The Higher Education Policy Institute has worked with YouthSight on a poll of over 1,000 full-time undergraduate students to understand how the COVID-19 pandemic is affecting them.
The results show:
- Two-thirds of undergraduate students (66%) say they have not received any financial reimbursement from their university or accommodation provider as a result of the pandemic. Around a fifth (19%) have received reimbursement from their accommodation provider, 13% from their university and 2% from both.
- Two-thirds of students (66%) are living in their usual term-time accommodation, whereas 34% are not.
- Over half of students (56%) are not expecting to receive any more face-to-face teaching this academic year, compared to 44% who are.
- Student satisfaction with online learning is at a similar level compared to November 2020, but up from the levels in March and June 2020 (54% now, compared to 59% in November, 42% in June and 49% in March 2020).
- Around two-thirds (65%) of students say the messaging from their higher education institution on the impact of the pandemic on this academic year has been clear and around one-fifth (19%) say the messaging has been unclear.
- Almost two-thirds (63%) of students say their mental health is a little or much worse as a result of the pandemic compared to just 14% who say their mental health is a little or much better. Just under a quarter (23%) describe their mental health as the same. One-fifth (21%) describe their mental health as much worse.
- Over a third (38%) of students are satisfied with the delivery of mental health services, whereas 50% of students are satisfied with the delivery of other support services.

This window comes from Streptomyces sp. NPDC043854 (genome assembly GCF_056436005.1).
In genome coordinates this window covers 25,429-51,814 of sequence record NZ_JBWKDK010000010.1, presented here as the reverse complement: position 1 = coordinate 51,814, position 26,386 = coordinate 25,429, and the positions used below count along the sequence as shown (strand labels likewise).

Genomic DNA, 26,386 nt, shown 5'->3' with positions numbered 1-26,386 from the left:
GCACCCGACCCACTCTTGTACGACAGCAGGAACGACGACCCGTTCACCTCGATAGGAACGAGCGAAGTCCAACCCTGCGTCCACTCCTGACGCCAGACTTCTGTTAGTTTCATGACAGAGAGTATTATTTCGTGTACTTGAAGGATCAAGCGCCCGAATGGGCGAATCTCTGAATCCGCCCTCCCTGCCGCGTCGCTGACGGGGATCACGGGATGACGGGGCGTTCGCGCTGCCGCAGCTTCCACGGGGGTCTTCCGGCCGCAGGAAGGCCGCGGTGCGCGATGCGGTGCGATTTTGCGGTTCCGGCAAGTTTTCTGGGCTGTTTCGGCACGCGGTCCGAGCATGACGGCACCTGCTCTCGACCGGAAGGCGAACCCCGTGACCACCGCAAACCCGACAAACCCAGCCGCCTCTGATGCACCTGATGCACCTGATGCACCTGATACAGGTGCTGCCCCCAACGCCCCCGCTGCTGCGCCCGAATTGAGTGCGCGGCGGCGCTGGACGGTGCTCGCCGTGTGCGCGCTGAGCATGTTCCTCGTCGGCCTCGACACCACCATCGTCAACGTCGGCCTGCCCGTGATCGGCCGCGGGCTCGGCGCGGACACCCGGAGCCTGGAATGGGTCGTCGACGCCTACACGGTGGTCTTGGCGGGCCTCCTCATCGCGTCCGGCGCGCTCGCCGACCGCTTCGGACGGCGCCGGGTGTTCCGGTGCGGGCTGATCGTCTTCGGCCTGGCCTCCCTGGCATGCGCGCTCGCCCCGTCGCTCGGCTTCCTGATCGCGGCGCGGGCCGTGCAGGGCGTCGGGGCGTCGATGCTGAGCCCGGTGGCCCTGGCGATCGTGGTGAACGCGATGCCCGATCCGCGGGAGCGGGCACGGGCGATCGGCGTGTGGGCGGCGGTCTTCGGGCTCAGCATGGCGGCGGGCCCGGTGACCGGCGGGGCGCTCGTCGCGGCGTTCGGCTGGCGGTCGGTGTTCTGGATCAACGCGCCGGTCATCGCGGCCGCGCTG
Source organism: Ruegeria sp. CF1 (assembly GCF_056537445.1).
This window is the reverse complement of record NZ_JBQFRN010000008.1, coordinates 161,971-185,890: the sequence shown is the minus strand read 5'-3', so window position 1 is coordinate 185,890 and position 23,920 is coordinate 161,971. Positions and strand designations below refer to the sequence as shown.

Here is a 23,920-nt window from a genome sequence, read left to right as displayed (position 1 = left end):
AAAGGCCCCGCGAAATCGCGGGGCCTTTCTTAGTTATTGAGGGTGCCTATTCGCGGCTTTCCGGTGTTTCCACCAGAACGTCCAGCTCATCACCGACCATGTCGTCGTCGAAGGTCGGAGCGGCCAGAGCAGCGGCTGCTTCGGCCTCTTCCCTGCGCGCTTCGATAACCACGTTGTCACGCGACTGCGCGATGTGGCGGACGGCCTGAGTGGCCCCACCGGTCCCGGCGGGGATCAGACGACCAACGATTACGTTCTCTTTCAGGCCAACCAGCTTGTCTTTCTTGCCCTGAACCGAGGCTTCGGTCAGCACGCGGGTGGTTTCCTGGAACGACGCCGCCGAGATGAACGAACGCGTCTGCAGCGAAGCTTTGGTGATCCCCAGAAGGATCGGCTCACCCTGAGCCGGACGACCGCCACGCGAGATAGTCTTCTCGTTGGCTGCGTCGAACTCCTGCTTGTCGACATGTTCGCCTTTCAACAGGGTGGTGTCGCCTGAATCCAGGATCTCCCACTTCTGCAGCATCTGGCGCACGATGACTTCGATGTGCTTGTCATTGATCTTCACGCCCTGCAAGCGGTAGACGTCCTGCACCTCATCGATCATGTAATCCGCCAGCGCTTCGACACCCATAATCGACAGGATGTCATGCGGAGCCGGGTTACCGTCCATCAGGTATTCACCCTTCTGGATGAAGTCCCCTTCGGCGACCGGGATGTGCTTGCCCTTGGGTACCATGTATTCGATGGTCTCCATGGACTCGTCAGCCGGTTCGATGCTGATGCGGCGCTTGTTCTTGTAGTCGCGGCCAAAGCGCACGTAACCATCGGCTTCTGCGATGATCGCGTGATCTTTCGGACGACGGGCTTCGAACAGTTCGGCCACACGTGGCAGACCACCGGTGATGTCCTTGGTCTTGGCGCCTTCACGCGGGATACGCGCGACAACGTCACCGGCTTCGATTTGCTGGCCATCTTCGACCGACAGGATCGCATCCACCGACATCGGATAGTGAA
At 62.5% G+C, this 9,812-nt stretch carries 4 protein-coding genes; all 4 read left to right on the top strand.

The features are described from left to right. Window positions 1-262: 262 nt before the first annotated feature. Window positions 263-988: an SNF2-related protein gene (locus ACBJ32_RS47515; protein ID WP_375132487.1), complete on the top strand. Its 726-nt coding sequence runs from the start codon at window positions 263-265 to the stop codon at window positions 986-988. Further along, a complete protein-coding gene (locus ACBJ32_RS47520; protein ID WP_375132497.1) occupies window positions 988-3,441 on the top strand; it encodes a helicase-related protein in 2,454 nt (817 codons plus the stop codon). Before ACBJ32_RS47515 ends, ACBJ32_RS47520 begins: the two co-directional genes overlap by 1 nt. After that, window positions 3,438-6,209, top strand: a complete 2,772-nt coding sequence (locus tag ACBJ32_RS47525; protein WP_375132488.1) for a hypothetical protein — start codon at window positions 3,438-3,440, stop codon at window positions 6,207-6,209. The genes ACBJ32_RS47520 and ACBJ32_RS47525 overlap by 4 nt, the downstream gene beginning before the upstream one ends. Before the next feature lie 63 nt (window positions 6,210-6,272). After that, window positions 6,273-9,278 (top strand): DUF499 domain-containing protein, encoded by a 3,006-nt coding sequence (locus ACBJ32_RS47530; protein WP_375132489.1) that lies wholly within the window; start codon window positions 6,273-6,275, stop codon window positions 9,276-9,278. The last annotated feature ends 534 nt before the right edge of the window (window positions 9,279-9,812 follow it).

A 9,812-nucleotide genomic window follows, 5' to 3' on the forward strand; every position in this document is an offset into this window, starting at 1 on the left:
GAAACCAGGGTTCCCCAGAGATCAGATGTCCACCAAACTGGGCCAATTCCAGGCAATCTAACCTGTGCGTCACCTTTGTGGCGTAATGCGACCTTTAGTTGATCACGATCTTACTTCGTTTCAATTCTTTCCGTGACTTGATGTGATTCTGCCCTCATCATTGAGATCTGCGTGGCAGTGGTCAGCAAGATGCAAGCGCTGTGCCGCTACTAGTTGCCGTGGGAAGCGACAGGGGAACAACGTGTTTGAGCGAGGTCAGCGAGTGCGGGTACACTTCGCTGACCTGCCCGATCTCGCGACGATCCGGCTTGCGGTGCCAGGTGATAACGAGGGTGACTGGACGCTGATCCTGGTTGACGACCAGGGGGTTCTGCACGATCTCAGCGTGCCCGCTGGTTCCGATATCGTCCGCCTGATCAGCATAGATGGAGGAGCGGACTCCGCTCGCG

This follows on our three previous rounds of polling, undertaken at the start of the crisis in March 2020, at the end of the last academic year in June 2020 and during the last lockdown in November 2020.
Rachel Hewitt, Director of Policy and Advocacy at the Higher Education Policy Institute, said:
In recent weeks we have seen more guidance published about how restrictions will start to be lifted across the UK, but the picture for students remains unclear. There is talk about the student ‘return to campus’, but these results clearly show that many students are already in their term-time accommodation, despite most not expecting face-to-face teaching to return this academic year. Governments across the UK should take heed of these results in developing their plans to ease restrictions.
Despite the challenging circumstances, university staff have provided an online experience that most students are satisfied with, as well as most students being satisfied with their institutions’ overall response to the handling of the pandemic. However, universities will need to continue to be mindful of the impact that the pandemic is having on students’ mental health and what this means for the delivery of their support services.
Ben Marks, CEO of YouthSight, said:
How well have universities handled the pandemic? That is the question that these four YouthSight /HEPI surveys has tried to answer, tracking the views of representative samples of students over four waves of fieldwork, from March 2020 to March 2021. The results show a mixed picture: on the one hand, student satisfaction with the provision of online learning has marginally improved over the year and university messaging around the impact of Covid has got clearer. But on the other hand, student mental health has really suffered. For every student who feels their mental health has improved, over four feel it has got worse. It’s long been said by that universities need to put more resource behind their mental health (and other) student services: let’s hope the pandemic can be a catalyst for change.